During our kids April school vacation we didn't really have any plans, I didn't want them to just hang around at home and wanted to find something for them to look forward to during their week off. We've been to Washington DC a few times (you can see one of our trips here), so I wanted to try to do something more planned and structured and DC is just far away enough that it's a good car trip - but not crazy. So while this was a good place to keep as our home base for our three day trip - we didn't do much here but eat, sleep and a quick car-sightseeing tour ("oh look! there's the Washington Monument", "quick over there... Lincoln memorial...") as we pulled out of town.
Our main attraction was to see Thomas Jefferson's Monticello, I had read so much about it and I knew of his fantastic garden and I knew this was a perfect time to go with all of the tree's in bloom and it was.. the drive is about 2.5 hours from DC to Monticello, pretty stop-and-go through small towns which was really nice - instead of freeways. We were going slow enough to look at all the blooms, the farms and to take it easy and stop when we wanted to take a break.
We arrived in the morning at about 10 when they opened, which I think was a good idea. It was a weekday, our Spring break falls at the end of April so we usually miss any crowds, which is lucky. However if you wanted to take a tour of his home, which is a guided tour, they were already quoting 3pm, but we were only interested in the Garden Tour, which is open to anyone who is touring Monticello. When you arrive there is a 15 minute movie about TJ that will make anyone an instant fan and knowledgeable enough to have a few facts in your mind while touring.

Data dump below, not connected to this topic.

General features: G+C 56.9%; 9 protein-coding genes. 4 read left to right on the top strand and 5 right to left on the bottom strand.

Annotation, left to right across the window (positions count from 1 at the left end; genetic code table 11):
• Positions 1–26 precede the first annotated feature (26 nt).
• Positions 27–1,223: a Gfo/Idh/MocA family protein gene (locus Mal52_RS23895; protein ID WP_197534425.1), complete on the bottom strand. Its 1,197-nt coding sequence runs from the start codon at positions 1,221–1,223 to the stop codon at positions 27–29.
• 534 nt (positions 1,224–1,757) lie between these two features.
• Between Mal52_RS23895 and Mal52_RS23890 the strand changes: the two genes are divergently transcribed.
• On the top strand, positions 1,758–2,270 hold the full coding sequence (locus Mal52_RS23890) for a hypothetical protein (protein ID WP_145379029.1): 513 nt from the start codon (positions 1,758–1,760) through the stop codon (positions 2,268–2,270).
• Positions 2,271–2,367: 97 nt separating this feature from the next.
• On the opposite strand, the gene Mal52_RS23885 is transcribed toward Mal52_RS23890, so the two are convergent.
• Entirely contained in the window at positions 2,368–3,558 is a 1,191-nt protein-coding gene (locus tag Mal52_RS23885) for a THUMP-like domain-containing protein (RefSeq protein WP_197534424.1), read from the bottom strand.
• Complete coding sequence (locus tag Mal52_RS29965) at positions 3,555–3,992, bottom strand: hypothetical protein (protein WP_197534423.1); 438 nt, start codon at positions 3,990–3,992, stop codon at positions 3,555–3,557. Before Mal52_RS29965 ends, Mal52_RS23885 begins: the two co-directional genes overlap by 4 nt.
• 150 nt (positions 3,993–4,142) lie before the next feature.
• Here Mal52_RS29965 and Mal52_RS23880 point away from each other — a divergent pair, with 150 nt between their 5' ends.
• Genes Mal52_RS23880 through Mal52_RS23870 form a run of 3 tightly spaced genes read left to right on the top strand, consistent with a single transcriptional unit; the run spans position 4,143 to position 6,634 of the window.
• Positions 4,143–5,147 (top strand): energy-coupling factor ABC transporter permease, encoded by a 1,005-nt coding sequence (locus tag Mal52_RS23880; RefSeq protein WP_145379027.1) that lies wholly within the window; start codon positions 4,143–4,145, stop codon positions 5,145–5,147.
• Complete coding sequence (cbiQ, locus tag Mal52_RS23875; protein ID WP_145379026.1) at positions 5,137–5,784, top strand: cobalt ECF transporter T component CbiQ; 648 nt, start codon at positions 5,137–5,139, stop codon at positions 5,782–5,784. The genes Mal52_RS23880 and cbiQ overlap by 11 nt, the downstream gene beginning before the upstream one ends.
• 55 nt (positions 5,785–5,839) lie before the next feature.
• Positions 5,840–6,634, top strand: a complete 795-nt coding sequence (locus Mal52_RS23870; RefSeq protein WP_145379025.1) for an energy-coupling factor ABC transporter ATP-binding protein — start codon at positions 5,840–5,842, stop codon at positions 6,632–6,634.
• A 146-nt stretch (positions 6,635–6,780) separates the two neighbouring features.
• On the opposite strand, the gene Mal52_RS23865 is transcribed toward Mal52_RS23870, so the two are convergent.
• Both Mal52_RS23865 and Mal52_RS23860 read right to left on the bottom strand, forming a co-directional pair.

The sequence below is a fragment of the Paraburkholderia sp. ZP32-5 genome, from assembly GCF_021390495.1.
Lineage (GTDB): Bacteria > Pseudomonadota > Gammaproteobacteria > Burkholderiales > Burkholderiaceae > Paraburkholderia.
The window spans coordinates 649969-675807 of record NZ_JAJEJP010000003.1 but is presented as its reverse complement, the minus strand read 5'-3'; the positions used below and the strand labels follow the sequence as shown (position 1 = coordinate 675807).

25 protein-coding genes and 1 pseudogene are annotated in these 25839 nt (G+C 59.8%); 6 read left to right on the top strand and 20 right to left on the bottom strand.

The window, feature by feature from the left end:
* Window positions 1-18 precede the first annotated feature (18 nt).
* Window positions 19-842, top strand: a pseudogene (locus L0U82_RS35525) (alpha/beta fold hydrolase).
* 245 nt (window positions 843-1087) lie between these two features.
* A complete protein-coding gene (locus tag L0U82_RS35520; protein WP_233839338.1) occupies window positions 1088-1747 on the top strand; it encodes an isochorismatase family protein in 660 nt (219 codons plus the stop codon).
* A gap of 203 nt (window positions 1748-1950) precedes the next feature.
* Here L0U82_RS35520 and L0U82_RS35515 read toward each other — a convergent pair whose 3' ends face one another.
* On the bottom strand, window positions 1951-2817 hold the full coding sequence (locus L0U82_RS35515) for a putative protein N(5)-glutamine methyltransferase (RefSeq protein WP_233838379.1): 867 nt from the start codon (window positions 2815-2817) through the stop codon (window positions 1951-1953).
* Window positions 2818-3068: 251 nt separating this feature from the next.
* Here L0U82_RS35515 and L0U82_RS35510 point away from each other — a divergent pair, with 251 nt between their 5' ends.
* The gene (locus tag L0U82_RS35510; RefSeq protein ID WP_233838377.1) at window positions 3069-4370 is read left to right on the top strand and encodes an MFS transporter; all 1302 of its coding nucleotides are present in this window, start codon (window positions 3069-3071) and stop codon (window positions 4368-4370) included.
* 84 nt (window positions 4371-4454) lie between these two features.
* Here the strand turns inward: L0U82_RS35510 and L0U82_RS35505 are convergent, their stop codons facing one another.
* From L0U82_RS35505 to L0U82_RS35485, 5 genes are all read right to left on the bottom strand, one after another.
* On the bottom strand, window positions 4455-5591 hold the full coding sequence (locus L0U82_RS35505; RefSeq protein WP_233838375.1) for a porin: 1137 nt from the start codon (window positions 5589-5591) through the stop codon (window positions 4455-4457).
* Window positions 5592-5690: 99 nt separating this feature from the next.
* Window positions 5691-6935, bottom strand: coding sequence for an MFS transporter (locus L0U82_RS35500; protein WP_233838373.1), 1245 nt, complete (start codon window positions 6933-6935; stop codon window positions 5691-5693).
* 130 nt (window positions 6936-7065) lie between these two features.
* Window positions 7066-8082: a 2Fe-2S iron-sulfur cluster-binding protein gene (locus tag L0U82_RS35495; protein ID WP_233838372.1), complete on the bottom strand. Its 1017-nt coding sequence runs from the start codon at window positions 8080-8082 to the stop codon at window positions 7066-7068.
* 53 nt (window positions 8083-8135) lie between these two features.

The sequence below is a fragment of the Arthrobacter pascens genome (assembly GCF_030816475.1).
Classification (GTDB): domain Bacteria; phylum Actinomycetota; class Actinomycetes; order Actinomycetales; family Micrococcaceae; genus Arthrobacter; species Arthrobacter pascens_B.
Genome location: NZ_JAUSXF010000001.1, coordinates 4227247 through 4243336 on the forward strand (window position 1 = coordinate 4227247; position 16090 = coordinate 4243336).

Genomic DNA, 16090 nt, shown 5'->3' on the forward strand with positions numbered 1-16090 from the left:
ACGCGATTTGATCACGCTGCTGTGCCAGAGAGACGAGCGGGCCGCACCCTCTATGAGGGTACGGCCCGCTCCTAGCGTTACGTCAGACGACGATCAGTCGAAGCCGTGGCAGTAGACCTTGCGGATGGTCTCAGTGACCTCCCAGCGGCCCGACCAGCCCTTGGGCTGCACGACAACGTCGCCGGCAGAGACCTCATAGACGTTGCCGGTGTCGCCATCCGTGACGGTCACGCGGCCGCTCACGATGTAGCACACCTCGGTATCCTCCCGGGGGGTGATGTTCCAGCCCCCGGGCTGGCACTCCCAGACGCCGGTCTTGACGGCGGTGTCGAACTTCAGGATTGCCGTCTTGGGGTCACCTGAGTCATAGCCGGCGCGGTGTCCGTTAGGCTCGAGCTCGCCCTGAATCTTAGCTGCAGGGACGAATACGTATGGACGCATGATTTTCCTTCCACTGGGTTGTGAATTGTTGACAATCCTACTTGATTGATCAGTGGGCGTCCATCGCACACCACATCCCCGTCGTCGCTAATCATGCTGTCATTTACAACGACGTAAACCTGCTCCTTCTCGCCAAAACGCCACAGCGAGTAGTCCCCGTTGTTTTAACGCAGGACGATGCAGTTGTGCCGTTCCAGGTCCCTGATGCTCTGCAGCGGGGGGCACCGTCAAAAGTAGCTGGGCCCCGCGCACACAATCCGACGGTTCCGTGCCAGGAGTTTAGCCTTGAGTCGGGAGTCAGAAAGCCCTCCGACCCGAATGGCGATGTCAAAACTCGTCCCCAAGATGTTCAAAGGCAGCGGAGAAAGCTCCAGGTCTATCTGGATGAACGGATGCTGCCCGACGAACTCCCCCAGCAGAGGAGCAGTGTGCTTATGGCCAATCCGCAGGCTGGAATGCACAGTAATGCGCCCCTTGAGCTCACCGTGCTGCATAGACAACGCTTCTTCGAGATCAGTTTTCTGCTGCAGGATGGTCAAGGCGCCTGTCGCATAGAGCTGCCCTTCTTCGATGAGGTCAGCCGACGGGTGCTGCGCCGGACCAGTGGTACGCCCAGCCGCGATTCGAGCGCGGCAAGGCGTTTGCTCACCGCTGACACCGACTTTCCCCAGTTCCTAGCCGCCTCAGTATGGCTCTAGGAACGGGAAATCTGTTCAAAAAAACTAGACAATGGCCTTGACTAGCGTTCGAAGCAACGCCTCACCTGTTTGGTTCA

First of all I have to say that Thomas Jefferson was one of my favorite presidents. I love to learn whatever I can about him so this was really a treat for me, I was just dragging the kids along - haha they loved it too! We had a fantastic time and there is just enough to make it interesting and not overwhelming. The garden tour was filled with just the sort of facts that I love to know... like this one, TJ espoused that if you plant a thimble of salad seeds every Monday you will always have the perfect amount. He always planted two rows of 'food' in his garden and then a row of something bitter to keep the bugs away. He was crazy about Kale, he knew that the ginkgo trees were beneficial for the soil and was always resist drought. He planted China berry trees at the perimeter of his property, these berries are a natural insect repellant, he has a ring of these trees that surround the communal area of his property. I think we were lucky to have the kind of tour guide that I love - she was filled with interesting facts about Thomas Jefferson and all of his gardening and architectural know-how.
In the middle of the garden stands a 'observatory' just at the edge of the hill and overlooking the entire valley. It's not only a gorgeous look out, but when you stand in the middle of the open-air room you can feel the stillness of the energy - it's amazing! TJ was obsessed about being the first to harvest the bounty of his garden, so much so that he built a micro-climate on the side of the hill so that he could plant early reaping the benefits before some had even planted! (they spent three years digging out the side of the mountaintop so that there would be a perfect spot for his garden). Most beautiful is the fact that he kept detailed drawings and notes on all of his plantings so that Monticello stands today almost exactly as it was when he lived there almost two hundred years ago.
I will never forget this visit and it leaves me wanting to know more! I bought seeds from his garden which they sell in the visitors gift shop.
plan your vacation by visiting the website www.monticello.org